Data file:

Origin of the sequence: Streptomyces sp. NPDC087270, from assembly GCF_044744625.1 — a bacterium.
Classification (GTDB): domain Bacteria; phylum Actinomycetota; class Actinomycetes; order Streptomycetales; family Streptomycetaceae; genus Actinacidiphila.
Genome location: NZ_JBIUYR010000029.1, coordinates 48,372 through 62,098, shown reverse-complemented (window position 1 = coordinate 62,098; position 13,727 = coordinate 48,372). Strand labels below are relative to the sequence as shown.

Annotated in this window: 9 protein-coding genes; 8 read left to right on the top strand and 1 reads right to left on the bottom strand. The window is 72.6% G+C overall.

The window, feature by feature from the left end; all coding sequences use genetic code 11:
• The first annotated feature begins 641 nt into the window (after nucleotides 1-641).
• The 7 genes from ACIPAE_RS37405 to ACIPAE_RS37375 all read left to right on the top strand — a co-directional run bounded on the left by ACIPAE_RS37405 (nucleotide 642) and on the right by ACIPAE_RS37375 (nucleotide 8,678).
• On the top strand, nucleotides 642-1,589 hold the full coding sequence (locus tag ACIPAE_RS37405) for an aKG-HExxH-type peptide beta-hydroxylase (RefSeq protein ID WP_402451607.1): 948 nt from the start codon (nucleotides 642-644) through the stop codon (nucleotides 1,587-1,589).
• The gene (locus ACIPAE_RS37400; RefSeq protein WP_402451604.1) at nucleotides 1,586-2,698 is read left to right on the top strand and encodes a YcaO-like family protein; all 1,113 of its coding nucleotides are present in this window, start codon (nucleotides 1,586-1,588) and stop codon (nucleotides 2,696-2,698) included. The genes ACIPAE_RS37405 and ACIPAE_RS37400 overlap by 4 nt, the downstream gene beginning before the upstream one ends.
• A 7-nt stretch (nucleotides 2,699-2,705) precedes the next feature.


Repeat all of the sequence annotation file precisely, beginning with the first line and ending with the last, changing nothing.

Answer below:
Origin of the sequence: Streptomyces sp. NPDC087270, from assembly GCF_044744625.1 — a bacterium.
Classification (GTDB): domain Bacteria; phylum Actinomycetota; class Actinomycetes; order Streptomycetales; family Streptomycetaceae; genus Actinacidiphila.
Genome location: NZ_JBIUYR010000029.1, coordinates 48,372 through 62,098, shown reverse-complemented (window position 1 = coordinate 62,098; position 13,727 = coordinate 48,372). Strand labels below are relative to the sequence as shown.

Annotated in this window: 9 protein-coding genes; 8 read left to right on the top strand and 1 reads right to left on the bottom strand. The window is 72.6% G+C overall.

The window, feature by feature from the left end; all coding sequences use genetic code 11:
• The first annotated feature begins 641 nt into the window (after nucleotides 1-641).
• The 7 genes from ACIPAE_RS37405 to ACIPAE_RS37375 all read left to right on the top strand — a co-directional run bounded on the left by ACIPAE_RS37405 (nucleotide 642) and on the right by ACIPAE_RS37375 (nucleotide 8,678).
• On the top strand, nucleotides 642-1,589 hold the full coding sequence (locus tag ACIPAE_RS37405) for an aKG-HExxH-type peptide beta-hydroxylase (RefSeq protein ID WP_402451607.1): 948 nt from the start codon (nucleotides 642-644) through the stop codon (nucleotides 1,587-1,589).
• The gene (locus ACIPAE_RS37400; RefSeq protein WP_402451604.1) at nucleotides 1,586-2,698 is read left to right on the top strand and encodes a YcaO-like family protein; all 1,113 of its coding nucleotides are present in this window, start codon (nucleotides 1,586-1,588) and stop codon (nucleotides 2,696-2,698) included. The genes ACIPAE_RS37405 and ACIPAE_RS37400 overlap by 4 nt, the downstream gene beginning before the upstream one ends.
• A 7-nt stretch (nucleotides 2,699-2,705) precedes the next feature.